2012 will mark 10 years since the adoption of the Madrid International Plan of Action on Ageing (MIPAA), a comprehensive action plan for governments, civil society and others for building a society for all ages. Find out what we are doing to review the Madrid Plan and ensure positive changes to older people's lives.

The Madrid Plan (MIPAA)

2012 marked ten years since the adoption of the Madrid International Plan of Action on Ageing (MIPAA), a comprehensive action plan for governments and civil society, amongst other groups, for building a society for all ages.


(c) Ina Voelcker/HelpAge International

MIPAA makes recommendations to improve older people’s lives.

MIPAA is the first global agreement which recognises older people as contributors to the development of their societies, and which commits governments to including ageing in all social and economic development policies, including poverty reduction programmes.

It also calls for governments to include older people in policies and programmes to reach the Millennium Development Goal of halving the proportion of people living in extreme poverty by 2015.

It was agreed upon by 159 governments but is not legally binding and its implementation is voluntary.

Improving older people’s lives

The Madrid Plan makes recommendations on core issues which can improve older people’s lives. These include:

Discrimination and decision making

Governments should promote the implementation of human rights conventions and other human rights instruments.

Work and pensions

Older people should be enabled to work for as long as they want to and can do so.


Older people should have the same access to preventive and curative care and rehabilitation as other groups.

Supportive environments

Older people should have access to decent housing, receive support if they are care givers and be free from neglect, abuse and violence.

The MIPAA review

MIPAA has an innovative participatory review process every five years, in which older people’s involvement is encouraged.


(c) Ina Voelcker/HelpAge International

The review of the Madrid Plan directly involves older people from around the world.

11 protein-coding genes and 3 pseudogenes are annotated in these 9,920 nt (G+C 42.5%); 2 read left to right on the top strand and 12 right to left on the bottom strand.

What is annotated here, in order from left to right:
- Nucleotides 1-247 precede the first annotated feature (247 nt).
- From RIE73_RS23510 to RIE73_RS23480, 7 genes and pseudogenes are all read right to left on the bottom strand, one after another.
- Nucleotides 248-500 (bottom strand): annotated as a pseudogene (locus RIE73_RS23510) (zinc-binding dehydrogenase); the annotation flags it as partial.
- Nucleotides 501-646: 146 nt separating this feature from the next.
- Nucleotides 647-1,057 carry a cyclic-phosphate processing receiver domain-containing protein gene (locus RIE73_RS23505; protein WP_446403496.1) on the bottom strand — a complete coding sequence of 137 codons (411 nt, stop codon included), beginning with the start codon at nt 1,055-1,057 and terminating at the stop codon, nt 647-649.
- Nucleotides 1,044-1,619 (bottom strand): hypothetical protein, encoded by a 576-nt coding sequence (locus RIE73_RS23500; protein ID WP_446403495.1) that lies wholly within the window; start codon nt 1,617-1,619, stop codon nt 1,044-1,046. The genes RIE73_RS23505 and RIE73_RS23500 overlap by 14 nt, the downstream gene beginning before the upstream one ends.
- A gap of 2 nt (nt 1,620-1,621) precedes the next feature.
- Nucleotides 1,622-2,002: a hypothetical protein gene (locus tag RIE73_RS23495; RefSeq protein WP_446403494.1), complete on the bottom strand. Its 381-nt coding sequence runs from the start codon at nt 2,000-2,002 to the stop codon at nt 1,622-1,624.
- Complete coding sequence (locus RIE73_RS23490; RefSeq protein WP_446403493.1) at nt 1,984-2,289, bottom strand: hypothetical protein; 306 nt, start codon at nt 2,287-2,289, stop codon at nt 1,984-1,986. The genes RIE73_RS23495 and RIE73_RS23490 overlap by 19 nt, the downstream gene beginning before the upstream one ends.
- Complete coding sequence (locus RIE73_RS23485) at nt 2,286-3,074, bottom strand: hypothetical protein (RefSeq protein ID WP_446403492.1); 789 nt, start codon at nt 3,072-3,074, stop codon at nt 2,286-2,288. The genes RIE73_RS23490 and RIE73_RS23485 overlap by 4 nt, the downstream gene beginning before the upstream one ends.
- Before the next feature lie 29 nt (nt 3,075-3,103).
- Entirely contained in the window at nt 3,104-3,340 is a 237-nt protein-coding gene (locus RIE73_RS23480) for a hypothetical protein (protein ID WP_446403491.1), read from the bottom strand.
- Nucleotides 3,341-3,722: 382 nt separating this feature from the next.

In 2012, the international community observed the tenth anniversary of MIPAA. To mark this anniversary, the second MIPAA review was undertaken by governments carrying out national appraisals.

The Commission for Social Development also requested the United Nations regional commissions promote and facilitate the review and appraisal process at the regional level.

The UN, along with HelpAge, believes that older people’s participation in the review is fundamental. Indeed, Rosemary Lane, from the Focal Point on Ageing at UNDESA said:

“Civil society organisations and older people themselves have a crucial part to play… The United Nations believes that feedback from the grassroots level is the only way for successful policies to be made – at the local, national and international level.”

Our role in the process

To complement these appraisals, we are undertaking a programme of work:

  • In 2010, HelpAge and United Nations Population Fund (UNFPA) conducted a review of existing policies, legislation, data, research and institutional arrangements to assess the implementation of MIPAA. This resulted in a report looking at information from 133 countries; with 32 in detail.
  • In 2011, older people in over 30 countries were involved in group consultations. They discussed whether MIPAA has made a difference to their lives and what they want their governments to do. We have developed practical guidelines so that other organisations can carry out these discussions.
  • With our network, we are using findings from these discussions to raise public awareness, take older people’s demands to government officials, contribute to national and regional reviews and action plans, and submit directly to the United Nations review process.
  • The findings are a major part of our joint report with UNFPA, “Ageing in the 21st Century”.
  • Our global Age Demands Action campaign is another way to push for MIPAA to be implemented by empowering older people to meet their leaders and demand positive change.

Findings so far

The initial findings of the report show that there has been significant progress on policies on ageing, but the mechanisms and budgets necessary to implement them are not there. Government attention to the “bottom-up approach” is lacking.

There are also limited or no policy coverage in several core areas. For example, older people are not being included in programmes or measures relating to emergencies, migration, mental health, NCDs, HIV and AIDS, housing, water and sanitation, abuse and much more.

Subscribe to our newsletter